Thursday, June 30, 2011

Lo Pagan Mud Baths

Monster from the deep!
Yesterday was a mud bath! We headed to the Lo Pagan mud baths in the Mar Menor for some mud therapy and some fun too. At the northern end of the Mar Menor there are some salt basins where salt is made by evaporating sea water (I´m sure much of the salt will end up on our roads in the winter). They also double as mud baths and hot baths. The water is very hot, and there is lots of mud to smear over yourself. We all tried it and the results can be seen in the photos below. The local authority has provided wooden piers for easy access - just wade out and help yourself to some mud. It´s quite good fun, and is also meant to be good for you. While there were a lot ot people sitting in the hot water of the shallow salt basins - less were covered in mud. Clearly, this is a popular exercise with the locals as many elderly people also did the same in the evening sun.

Vicki and her friends Maria and Joanna also got into the swing of things - though they were paranoid about getting mud in their hair. Despite the heavy sulphur dioxide smell, we all enjoyed the unusual experience, none of us had ever done this before.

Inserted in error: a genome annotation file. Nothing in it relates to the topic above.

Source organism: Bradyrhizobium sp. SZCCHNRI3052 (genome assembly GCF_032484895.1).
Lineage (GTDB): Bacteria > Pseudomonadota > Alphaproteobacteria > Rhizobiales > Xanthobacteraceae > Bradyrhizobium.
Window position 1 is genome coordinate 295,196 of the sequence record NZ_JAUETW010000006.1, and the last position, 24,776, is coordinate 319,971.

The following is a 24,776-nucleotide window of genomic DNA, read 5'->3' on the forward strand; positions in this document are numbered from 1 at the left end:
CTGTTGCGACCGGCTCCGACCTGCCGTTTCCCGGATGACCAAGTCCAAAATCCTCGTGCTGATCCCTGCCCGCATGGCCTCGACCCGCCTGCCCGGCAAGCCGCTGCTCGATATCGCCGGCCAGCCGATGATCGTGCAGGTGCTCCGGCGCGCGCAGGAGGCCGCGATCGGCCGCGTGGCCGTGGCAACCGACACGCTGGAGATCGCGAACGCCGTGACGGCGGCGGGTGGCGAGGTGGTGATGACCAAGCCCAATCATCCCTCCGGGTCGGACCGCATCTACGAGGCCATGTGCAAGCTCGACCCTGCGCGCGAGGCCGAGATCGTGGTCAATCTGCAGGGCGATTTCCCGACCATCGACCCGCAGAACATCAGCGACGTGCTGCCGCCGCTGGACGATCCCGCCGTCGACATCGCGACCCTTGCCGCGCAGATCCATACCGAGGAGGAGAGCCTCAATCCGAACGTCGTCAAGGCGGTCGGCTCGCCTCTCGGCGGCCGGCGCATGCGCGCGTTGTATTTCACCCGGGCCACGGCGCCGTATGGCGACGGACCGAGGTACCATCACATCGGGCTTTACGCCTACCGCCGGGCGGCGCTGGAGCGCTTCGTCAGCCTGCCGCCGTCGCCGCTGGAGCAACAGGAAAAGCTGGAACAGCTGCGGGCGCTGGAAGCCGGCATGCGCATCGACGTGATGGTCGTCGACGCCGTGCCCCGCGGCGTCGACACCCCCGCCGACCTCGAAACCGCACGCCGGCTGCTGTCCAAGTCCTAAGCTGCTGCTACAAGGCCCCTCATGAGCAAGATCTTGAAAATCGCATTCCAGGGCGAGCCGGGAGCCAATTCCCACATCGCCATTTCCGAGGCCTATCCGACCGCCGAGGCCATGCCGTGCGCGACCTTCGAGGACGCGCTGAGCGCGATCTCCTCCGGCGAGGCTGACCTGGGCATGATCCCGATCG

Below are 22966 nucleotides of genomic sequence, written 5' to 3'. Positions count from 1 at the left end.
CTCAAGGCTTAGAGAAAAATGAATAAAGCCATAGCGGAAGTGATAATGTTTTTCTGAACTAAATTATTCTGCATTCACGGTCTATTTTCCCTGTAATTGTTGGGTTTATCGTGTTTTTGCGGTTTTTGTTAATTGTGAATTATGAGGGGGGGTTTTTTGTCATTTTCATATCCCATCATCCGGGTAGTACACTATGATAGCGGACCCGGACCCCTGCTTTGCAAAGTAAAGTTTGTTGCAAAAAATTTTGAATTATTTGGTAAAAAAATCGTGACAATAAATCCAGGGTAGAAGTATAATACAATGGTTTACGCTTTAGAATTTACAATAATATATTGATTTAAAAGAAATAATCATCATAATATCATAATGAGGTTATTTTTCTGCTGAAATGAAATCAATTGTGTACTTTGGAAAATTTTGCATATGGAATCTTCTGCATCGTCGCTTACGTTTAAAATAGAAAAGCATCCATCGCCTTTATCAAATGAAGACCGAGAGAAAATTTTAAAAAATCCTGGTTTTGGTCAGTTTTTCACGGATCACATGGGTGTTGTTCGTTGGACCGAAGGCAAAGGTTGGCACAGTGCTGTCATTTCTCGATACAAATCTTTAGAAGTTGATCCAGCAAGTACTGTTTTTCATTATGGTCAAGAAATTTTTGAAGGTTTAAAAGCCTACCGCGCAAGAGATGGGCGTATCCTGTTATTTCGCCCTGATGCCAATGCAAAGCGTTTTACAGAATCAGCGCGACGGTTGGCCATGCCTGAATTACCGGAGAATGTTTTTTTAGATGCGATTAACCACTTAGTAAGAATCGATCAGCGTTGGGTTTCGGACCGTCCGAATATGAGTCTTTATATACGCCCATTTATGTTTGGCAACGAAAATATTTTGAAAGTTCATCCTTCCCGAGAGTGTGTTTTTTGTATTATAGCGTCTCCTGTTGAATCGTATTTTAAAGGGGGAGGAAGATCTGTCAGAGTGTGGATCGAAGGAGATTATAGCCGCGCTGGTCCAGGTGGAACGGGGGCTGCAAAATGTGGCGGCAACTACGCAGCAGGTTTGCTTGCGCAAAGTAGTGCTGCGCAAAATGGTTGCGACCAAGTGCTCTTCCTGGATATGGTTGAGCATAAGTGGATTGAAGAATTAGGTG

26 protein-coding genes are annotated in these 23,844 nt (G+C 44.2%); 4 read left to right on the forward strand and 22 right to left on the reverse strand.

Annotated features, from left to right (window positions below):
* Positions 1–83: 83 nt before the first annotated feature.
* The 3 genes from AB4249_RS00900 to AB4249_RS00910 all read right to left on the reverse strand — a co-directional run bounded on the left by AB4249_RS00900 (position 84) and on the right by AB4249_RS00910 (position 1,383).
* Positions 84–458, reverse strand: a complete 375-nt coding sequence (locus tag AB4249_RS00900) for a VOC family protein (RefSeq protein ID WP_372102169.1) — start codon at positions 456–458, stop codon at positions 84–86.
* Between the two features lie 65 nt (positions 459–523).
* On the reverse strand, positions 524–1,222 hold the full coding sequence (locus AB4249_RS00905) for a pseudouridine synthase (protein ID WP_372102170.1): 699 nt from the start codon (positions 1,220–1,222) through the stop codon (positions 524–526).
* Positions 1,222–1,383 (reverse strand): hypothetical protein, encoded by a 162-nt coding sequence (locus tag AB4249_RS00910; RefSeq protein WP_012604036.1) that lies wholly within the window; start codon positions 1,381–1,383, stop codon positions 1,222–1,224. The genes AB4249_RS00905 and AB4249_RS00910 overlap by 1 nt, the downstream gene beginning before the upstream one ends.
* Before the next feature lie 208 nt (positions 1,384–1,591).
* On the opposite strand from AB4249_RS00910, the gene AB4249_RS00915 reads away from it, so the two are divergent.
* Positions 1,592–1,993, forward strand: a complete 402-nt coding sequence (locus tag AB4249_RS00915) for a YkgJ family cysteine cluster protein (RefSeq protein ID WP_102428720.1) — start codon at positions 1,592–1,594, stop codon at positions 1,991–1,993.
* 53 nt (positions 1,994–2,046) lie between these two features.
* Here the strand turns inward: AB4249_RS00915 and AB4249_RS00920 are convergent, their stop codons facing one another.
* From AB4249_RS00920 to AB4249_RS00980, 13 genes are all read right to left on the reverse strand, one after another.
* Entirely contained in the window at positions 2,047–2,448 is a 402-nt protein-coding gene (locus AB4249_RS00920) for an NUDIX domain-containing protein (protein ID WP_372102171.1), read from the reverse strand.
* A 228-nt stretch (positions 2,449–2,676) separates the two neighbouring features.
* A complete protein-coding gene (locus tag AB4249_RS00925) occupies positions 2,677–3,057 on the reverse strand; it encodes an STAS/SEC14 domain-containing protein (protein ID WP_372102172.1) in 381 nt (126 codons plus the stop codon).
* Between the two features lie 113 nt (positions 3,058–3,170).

Maria, Vicki, and Joanna enjoying the mud.

Mud baths are supposed to be good for you, but I can honestly say that I feel no different afterwards than I did beforehand. I did smell bad - even after washing first in the sea and then in the shower, I still feel I can smell it today. Overall - thoroughly good fun and definitely recommended!

Wednesday, June 29, 2011


Yesterday we had a day out in Alicante. Roma and I had to create new wills with our Spanish Solicitors as Spanish property is not covered by our Irish wills - by law we needed new ones. So we had to get the wills accepted by a Notary Public - a bit of waiting, but a relatively simply procedure nonetheless.

Alicante is a beautiful city with lots of old buildings and plenty of bars and cafes on the streets. The girls did some shopping and went to McDonalds for lunch (they had been suffering from withdrawal symptoms). Roma and I headed for a Tapas bar that we had been to back in March - Lizarran. Fantastic tapas in a busy bar - simply help yourself and keep track of the wooden sticks to indicate price - delicious stuff.

I also had a look at the port area - there are a lot of boats in the huge marina, some people still have money in Spain. One of the cool things about Alicante is that there is free (registration required) public WiFi along La Explanada de España. I uploaded the photo of me to the left to Flickr straight after this pic was taken. Cool or what? (The free WiFi I mean - not me and my shades!).

Alicante is very easy to get to by the excellent road system. Everything is well signposted and parking in the port area  is plentiful.

This morning I cleaned up the inside of the ignition on the bike and took it for a short spin. No problems encountered, but I´m still worried about the cutting-out problem that happened on Sunday. Fingers crossed that everything is OK.

Monday, June 27, 2011